Mel Brooks and Gene Wilder both went on to have legendary show business careers. Brooks won the full EGOT, and he still works now when he feels like it. Richard Pryor didn’t get to appear in Blazing Saddles with Wilder, but the two went on to make a string of successful buddy comedies. But Cleavon Little, the deft and charming Black actor who played the lead role in Blazing Saddles, never got to headline another film. Little had supporting roles in a few forgotten B-comedies and eventually starred in the second season of the early-’90s Fox sitcom True Colors. (He replaced a departing Frankie Faison.) Little died of stomach cancer in 1992. He was 53.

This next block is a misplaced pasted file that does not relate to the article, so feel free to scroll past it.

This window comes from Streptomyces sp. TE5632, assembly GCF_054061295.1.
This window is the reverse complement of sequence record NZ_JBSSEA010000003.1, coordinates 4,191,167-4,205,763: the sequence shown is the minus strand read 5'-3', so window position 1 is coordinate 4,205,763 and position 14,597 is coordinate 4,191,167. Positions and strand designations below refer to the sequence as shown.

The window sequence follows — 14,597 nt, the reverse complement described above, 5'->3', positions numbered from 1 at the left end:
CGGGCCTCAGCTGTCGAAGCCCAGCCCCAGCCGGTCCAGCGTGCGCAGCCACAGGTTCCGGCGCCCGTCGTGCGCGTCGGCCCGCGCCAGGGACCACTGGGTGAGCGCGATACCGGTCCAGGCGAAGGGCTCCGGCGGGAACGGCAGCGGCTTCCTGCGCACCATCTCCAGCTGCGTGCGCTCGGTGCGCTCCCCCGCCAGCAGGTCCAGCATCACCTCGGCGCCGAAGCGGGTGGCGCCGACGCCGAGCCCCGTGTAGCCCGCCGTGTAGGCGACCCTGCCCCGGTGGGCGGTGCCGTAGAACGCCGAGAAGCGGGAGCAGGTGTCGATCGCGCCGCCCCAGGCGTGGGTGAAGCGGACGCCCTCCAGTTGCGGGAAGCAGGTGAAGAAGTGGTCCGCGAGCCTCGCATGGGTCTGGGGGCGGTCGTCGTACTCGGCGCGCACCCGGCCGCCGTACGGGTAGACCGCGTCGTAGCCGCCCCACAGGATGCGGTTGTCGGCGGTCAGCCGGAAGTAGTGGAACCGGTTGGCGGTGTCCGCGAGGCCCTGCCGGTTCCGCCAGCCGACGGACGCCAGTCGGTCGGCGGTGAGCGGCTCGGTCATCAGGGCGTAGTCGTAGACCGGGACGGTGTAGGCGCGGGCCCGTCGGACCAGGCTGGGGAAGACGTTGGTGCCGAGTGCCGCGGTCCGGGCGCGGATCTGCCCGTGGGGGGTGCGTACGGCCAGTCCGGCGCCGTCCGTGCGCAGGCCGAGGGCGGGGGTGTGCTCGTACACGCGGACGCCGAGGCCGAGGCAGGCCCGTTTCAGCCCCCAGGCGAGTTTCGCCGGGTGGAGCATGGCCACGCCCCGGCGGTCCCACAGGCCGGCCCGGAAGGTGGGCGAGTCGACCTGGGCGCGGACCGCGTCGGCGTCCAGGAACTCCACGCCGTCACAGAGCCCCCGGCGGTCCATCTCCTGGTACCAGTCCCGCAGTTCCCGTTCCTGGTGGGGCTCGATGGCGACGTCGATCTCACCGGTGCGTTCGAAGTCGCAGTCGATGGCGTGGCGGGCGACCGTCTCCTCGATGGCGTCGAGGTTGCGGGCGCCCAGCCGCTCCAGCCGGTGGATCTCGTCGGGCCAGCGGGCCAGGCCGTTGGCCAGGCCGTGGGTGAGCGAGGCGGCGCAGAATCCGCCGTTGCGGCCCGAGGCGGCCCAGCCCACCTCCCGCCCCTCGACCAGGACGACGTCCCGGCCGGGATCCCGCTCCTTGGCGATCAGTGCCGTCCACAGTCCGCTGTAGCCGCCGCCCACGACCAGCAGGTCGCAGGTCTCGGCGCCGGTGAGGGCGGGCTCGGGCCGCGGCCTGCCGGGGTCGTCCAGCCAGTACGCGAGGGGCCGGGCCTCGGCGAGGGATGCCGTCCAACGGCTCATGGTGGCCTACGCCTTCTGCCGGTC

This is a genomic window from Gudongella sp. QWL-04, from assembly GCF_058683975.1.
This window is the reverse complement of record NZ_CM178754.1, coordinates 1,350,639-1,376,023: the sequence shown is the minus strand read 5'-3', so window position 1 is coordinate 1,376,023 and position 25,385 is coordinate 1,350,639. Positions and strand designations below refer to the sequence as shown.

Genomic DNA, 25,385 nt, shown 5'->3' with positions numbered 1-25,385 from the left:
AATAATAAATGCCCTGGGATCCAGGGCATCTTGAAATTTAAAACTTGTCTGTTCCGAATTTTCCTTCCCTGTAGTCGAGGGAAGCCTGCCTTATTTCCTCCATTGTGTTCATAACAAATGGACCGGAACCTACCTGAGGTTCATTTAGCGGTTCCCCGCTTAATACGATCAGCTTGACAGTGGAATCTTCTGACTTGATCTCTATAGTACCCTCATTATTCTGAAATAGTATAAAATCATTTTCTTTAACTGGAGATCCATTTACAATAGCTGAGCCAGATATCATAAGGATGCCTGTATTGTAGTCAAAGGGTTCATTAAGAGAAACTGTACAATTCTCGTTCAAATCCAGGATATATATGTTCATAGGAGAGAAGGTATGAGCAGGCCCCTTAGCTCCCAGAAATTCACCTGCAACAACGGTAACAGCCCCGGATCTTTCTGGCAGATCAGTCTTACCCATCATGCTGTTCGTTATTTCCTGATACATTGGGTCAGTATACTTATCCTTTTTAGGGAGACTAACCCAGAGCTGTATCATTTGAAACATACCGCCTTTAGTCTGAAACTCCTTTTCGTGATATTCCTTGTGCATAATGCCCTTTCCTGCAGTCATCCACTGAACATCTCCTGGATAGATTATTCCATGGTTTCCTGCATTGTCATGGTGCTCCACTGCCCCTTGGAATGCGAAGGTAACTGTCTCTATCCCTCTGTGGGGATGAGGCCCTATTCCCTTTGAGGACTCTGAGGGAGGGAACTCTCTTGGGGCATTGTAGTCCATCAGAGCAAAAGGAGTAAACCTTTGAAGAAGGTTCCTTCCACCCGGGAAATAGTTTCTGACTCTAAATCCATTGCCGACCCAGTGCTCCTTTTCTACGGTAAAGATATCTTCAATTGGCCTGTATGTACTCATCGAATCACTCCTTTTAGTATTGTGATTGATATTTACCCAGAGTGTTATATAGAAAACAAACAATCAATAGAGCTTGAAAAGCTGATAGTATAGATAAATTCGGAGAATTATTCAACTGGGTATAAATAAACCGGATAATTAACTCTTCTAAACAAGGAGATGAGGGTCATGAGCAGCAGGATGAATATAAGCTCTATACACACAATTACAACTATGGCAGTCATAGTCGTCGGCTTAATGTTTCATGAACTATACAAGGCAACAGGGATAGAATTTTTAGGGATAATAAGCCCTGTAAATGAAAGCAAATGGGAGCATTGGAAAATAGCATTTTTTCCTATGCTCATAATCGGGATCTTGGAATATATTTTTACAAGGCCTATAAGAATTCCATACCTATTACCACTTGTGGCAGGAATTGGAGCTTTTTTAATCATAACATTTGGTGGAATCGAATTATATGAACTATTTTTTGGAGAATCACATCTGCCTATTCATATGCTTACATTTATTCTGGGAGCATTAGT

Judging by his work in Blazing Saddles, Cleavon Little was funny and talented enough to deserve a legendary career of his own. He never had the chance. In ’70s Hollywood, people were not offering lead roles in good movies to Black actors. As far as I can tell, Mel Brooks is the only person who ever really gave Cleavon Little an opportunity. That’s the problem with Hollywood history, and with American history in general: too many John Waynes, not enough Mel Brookses.
The contender: Other than the Mel Brooks joints, the blockbusters of 1974 were mostly disaster pictures: The Towering Inferno, Earthquake, Airport 1975. But the film that won Best Picture, and the year’s number six earner, was an actual straight-up classic, The Godfather: Part II.